My son parks in the driveway (because only people that contribute to household expenses get to park in the garage) and his car was broken into over the weekend. What was stolen wasn’t much and the car was unharmed, but I still feel bad for him. The car, I mean. It’s the old family car that’s been through 135k miles and the kids formative years with us. He’s family and he was violated.

More importantly, THIS WOULD NEVER HAVE EVER HAPPENED IN OUR OLD NEIGHBORHOOD.

A couple of years ago we moved from a not-so-desirable older neighborhood to the Stepford Wife HOA development we live in now so my daughter could  finish high school (she was attending a school in her father’s zip code, but then he moved, blah, blah.) It also allowed me to proclaim that I moved the kids from a lower-middle class to middle class area so they had nothing to complain about to future shrinks.

The kids and I have many fond memories of the old house. They (and I for that matter) grew up there.  The best memory of that house that we lived in for 11 years is that WE WERE NEVER ONCE ROBBED.

We even once accidently left the garage open all day with no one home. We returned 10 hours later to find nothing was missing. The washer/dryer (like I said, old house), bikes, tools – everything was right where it was supposed to be and no one had tried to enter the house through the garage door either.

I mean, sure, sometimes people would knock on the door with the “password” thinking we were the safety house, a temporary shelter for domestic violent victims that was a couple houses down from us, but they never demanded electronic goods or broke a window.

A group of the password people did take some food from me once though. When my daughter was very young and was still throwing her occasional (now realizing it was Asperger’s) temper-tantrums, I opened the door to find two women and a few zillion kids standing there. My daughter’s wailing bounced off the cement front yard and must have erroneously told them they had the right house. One of the women shouted a hearty  “trick or treat” over her cries then smiled and waited. It was a late July morning, about 100 degrees.

I happened to be holding some chocolate chip cookies – the cause of my daughter’s rage – or, more precisely, it was my confiscation of the cookies after discovering her behind the couch with the entire bag. I smiled at the would be trick-or-treaters, handed them the cookies, and pointed to the correct house. They looked confused at first then took the hint. It was probably quieter at the safety-house that day anyway.

Other than that, there were only the brat kids next door that are in EVERY neighborhood and the occasional crack-head passed out on the sidewalk to contend with, and, technically, the sidewalk wasn’t my property. A glass of water and a few questions like “Do you want me to call an ambulance?” usually sent them on their way.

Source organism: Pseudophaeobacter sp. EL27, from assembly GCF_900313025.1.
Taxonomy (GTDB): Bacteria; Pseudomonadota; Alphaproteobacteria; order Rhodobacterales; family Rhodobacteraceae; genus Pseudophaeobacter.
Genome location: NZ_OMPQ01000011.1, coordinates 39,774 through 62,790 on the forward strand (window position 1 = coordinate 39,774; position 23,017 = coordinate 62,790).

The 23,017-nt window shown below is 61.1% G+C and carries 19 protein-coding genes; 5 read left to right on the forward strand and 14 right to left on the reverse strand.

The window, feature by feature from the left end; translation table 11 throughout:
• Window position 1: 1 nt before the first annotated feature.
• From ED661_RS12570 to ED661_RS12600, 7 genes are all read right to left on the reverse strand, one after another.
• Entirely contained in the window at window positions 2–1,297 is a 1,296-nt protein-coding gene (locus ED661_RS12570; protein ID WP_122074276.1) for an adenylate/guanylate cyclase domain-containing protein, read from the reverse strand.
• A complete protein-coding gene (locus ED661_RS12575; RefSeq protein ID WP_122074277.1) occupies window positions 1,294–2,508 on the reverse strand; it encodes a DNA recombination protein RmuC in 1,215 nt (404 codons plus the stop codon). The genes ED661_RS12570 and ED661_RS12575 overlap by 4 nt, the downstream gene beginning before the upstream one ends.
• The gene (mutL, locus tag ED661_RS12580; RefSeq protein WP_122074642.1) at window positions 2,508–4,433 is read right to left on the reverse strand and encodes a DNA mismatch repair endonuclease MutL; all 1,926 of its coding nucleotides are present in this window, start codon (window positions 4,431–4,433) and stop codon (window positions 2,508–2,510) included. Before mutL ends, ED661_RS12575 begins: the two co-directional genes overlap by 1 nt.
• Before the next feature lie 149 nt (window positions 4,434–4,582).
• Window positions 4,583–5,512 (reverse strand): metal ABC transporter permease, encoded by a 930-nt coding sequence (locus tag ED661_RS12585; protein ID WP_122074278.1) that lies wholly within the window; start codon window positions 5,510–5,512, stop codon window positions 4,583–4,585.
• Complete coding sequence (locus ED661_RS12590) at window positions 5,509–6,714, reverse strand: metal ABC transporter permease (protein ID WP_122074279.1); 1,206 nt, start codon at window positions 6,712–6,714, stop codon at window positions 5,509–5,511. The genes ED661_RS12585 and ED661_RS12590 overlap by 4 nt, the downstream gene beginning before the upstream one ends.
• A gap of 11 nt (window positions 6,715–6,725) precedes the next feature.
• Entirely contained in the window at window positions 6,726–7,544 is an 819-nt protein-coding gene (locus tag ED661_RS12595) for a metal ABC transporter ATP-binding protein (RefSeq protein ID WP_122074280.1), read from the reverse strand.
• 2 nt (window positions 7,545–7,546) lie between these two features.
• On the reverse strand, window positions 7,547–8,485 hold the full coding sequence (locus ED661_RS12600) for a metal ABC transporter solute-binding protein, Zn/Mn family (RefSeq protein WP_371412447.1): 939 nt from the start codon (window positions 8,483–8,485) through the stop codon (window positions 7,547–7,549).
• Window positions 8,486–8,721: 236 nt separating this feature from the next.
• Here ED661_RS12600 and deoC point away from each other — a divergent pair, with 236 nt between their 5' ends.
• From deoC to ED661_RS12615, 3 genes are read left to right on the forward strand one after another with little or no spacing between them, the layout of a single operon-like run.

The Jehovah Witnesses and Winder Farm people did follow us to the new location, however. I have no idea how they figured out where we moved.

I explained to the kids that living in a better neighborhood prompts people to want to see what you own. If you live in a place like our old house, it’s generally assumed that you don’t own anything, which was certainly true in our case. The problem is that we still don’t own anything and I have no way of announcing it. We don’t even have a flat screen TV. It’s still cathode ray tubes and remote controls with worn out buttons up in this stucco-white-washed bitch, y’all.

I’m not sure if it’s a commentary on me or there really is a difference in morals between the neighboorhoods, but I’m afraid to even leave the garage open when unloading groceries, and that was before the car break-in. I think it’s me. I inherently learned from my upbringing that you can’t trust people with money. They tend not to give a rat’s ass about anyone but themselves.

People in lower-middle class neighborhoods don’t tend steal from one another or if they do there’s a damn good reason. Like they know you and they don’t like you. These mother-fuckers out here in Yuppieville where we live now, who have enough stuff to fill a barn because I can see it in their driveways and open garages, steal because they have nothing better to do or for some other non-existent bullshit reason.

Okay. I’m done. I need to go build a sign now that states WE DON’T HAVE EVEN HAVE CABLE to hang on the front door. I could probably have it crafted at one of the boutique shops that are ubiquitous around here, but a sign made of platinum with truffle-oil caviar hearts all over it would defeat the purpose.

 

Illustration 7.3
Dear Yuppie Neighbors and Your Delinquent Offspring: We don’t have a safe and if we did it would be empty.